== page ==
Perhaps this market will be kinder. There is more money, for one, and that's an important point to remember: While the qualifying offer has seemingly destroyed the market for some players, it is the result of a number of collectively bargained implements – namely the limit on draft and international spending – that essentially force teams to spend their money on free agents, perhaps the main goal of the union. Accordingly, teams already have spent more than $1.5 billion on free agents and may drop more than $2 billion by the end of the offseason.
"I'll be interested in how this thing hashes itself out," Clark said, and he said it with the confidence of a former player who believes in the market and the wariness of an executive who understands that unless teams change their plans in January – most consider themselves just about locked-in for the season by now – the Free-Agent Five may find difficulty in landing where they want or what they want.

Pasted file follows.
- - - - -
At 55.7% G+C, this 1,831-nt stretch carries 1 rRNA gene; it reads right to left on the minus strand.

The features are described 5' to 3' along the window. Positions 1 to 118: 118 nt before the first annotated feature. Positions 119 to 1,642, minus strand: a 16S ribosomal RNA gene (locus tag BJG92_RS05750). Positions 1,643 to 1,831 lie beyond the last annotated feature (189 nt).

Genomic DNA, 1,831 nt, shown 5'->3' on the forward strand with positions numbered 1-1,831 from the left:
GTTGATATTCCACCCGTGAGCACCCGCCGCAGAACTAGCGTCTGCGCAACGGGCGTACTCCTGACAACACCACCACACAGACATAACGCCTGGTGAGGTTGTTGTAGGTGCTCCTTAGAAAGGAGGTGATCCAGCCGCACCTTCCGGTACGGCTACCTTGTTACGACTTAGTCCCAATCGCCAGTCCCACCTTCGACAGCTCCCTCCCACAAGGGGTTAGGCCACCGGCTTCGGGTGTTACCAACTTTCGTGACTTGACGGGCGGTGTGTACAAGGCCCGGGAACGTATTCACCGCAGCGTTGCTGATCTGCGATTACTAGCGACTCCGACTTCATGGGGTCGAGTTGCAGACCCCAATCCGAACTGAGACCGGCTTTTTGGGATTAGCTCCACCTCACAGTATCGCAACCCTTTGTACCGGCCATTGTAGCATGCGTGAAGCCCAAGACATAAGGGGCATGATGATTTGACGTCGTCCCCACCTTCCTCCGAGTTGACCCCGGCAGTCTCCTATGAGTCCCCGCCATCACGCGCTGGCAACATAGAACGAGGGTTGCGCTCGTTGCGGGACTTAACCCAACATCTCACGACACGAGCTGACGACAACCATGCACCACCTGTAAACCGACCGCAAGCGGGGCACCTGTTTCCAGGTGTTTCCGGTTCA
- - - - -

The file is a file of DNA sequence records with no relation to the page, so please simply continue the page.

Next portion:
Of the teams with protected draft picks, Houston and Miami aren't likely to go anywhere near the five, the Chicago White Sox and Cubs are very unlikely to do the same, Minnesota is focusing on non-compensation starters, Philadelphia and Colorado may be tapped financially, and the Mets aren't inclined to go after Drew or Morales, even if both are a fit. Which leaves the Mariners, who will almost certainly sign a pitcher – though it could be Tanaka – and the Blue Jays, who aren't the sort to make a huge splash.
The perceived market for Drew is such that many assume he's going to return to Boston, though as one executive said: "What incentive does Ben [Cherington, the Red Sox's GM] have to give him any money?"
Santana is believed to have offers in the two- or three-year range, and while he wants to go back to Kansas City and the Royals would like him to return, they're already about $7 million over budget with nearly a $92 million payroll. One source deemed a return quite unlikely, which leaves him as a possible backup plan for the Mariners or Diamondbacks should Tanaka not happen.